On August 16, 2007, Plaintiffs brought a 42 U.S.C. § 1983 action against Defendants alleging an illegal warrantless seizure of M.X. and R.X. in violation of their Fourth Amendment rights, and in violation of their Fourteenth Amendment rights to familial association. Compl. ¶¶ 82-86. Plaintiffs also allege a violation of M.X.'s and R.X.'s Fourth Amendment right to be free from illegal and/or unreasonable seizures, arising from the continued detention of M.X. and R.X. by Ms. Hill after they were taken into protective custody without a warrant. Id. ¶¶ 87-88. Plaintiffs further assert a violation of Jerry Barnes's First Amendment rights arising from the forced family counseling as a condition of his return to the same house as his grandchildren. Id. ¶¶ 89-91. Plaintiffs also allege pendent state law claims for relief including: false arrest, false imprisonment, intentional infliction of emotional distress, and negligence. Compl. ¶¶ 92-118.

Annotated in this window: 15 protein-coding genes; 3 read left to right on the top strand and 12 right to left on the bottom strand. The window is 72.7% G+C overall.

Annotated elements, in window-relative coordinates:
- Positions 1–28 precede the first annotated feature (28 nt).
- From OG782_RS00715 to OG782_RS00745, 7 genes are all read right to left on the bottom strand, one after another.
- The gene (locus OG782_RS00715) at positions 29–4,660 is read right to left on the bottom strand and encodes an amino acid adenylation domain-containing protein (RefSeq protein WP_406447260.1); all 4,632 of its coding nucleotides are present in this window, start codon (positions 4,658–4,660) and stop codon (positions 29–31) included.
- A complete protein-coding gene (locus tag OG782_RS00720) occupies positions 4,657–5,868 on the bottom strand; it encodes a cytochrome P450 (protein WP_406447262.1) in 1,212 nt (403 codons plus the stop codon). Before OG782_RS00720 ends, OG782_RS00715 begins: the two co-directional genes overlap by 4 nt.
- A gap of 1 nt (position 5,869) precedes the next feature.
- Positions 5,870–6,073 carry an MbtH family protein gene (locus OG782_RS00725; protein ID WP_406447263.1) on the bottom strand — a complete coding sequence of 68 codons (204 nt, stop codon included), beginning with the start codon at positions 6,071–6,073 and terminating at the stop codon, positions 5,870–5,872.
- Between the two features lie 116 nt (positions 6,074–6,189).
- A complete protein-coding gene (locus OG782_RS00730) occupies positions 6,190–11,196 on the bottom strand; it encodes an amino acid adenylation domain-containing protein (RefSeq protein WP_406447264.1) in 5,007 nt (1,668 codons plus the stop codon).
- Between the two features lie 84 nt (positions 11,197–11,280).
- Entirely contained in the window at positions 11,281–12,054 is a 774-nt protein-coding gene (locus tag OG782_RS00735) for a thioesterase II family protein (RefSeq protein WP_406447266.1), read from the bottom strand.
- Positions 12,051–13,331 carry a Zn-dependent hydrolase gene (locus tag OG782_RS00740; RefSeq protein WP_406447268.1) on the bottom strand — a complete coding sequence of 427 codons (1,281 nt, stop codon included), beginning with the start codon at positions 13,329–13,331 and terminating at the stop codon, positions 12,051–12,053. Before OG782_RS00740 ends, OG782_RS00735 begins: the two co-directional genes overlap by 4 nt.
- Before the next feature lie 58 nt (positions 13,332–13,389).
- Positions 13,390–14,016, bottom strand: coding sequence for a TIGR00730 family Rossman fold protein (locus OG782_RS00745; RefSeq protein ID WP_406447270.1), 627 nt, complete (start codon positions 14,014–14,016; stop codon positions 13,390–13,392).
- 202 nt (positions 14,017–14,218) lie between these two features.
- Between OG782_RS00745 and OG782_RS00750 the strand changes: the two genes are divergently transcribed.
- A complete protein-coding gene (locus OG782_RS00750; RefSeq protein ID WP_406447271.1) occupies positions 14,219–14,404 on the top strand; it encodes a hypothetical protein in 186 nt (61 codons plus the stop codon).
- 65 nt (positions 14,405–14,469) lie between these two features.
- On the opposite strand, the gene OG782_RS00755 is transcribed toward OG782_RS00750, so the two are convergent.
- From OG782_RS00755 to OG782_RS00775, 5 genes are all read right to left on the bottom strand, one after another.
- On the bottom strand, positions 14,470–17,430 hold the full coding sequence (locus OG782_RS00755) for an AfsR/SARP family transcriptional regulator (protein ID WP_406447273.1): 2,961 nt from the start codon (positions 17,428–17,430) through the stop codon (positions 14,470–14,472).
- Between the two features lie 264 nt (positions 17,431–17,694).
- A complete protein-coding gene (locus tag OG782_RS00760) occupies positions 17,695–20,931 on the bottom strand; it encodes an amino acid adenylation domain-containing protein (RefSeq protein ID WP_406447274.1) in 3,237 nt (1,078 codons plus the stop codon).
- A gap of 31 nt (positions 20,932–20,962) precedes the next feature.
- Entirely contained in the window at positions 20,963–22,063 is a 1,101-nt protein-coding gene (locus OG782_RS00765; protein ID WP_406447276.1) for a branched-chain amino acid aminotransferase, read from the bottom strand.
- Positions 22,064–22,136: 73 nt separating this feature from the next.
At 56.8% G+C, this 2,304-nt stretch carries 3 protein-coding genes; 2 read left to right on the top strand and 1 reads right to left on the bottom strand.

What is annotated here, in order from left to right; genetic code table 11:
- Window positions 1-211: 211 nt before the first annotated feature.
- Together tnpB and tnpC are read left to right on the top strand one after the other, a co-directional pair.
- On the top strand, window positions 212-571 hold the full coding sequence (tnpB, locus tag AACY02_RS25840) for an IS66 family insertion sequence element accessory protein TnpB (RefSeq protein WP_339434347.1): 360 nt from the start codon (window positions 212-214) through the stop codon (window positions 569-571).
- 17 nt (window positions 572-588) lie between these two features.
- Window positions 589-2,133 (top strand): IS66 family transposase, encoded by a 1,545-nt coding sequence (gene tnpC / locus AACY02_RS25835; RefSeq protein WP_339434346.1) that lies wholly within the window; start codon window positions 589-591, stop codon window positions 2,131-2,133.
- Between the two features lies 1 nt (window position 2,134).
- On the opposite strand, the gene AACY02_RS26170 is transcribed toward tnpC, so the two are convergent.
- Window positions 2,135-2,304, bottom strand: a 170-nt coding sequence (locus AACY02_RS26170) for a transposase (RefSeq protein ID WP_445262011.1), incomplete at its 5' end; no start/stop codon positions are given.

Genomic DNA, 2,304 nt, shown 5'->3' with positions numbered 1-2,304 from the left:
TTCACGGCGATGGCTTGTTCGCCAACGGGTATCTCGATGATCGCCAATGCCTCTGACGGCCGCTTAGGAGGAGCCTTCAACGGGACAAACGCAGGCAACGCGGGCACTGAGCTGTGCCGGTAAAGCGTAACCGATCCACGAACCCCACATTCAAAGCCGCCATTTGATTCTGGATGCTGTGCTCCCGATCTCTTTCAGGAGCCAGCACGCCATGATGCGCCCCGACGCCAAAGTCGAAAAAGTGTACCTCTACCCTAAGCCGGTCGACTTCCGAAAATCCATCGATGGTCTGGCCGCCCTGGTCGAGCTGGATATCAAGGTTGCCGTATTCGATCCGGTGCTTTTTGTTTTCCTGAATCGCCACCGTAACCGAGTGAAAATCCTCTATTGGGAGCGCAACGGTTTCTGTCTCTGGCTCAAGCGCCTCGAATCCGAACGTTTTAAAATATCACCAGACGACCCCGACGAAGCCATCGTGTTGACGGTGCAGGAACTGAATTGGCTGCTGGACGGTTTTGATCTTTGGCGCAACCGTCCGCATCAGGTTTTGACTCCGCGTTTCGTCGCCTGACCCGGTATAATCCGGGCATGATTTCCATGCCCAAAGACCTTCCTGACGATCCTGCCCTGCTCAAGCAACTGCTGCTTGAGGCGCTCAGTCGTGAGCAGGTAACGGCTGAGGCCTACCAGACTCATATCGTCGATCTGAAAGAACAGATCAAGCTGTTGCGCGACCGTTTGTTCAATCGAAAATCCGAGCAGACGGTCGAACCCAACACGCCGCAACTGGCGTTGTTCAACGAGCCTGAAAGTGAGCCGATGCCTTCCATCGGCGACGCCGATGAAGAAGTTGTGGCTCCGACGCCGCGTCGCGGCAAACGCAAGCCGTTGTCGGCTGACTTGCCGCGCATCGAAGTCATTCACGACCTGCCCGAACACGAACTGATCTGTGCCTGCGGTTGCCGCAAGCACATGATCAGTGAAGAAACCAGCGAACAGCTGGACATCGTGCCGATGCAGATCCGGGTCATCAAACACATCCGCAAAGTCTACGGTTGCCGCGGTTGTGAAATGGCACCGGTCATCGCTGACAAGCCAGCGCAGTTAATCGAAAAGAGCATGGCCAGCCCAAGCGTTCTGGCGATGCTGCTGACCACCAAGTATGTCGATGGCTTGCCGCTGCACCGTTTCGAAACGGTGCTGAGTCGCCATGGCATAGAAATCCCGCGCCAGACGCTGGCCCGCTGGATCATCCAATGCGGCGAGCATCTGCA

In the instant motion, Defendants move for partial summary judgment pursuant to Federal Rule of Civil Procedure 56. Doc. # 52, 60. Defendants assert they are entitled to qualified immunity as to Plaintiffs' 42 U.S.C. Section 1983 claims. Defendants also request that the Court grant partial summary judgment in their favor on Plaintiffs' state law claims for false arrest, false imprisonment and intentional infliction of emotional distress (IIED). Finally, defendants request that the Court decline jurisdiction over the remaining state law negligence claim and dismiss it without prejudice. Plaintiffs oppose the motion. Doc. # 56.

II. OPINION

A. Legal Standard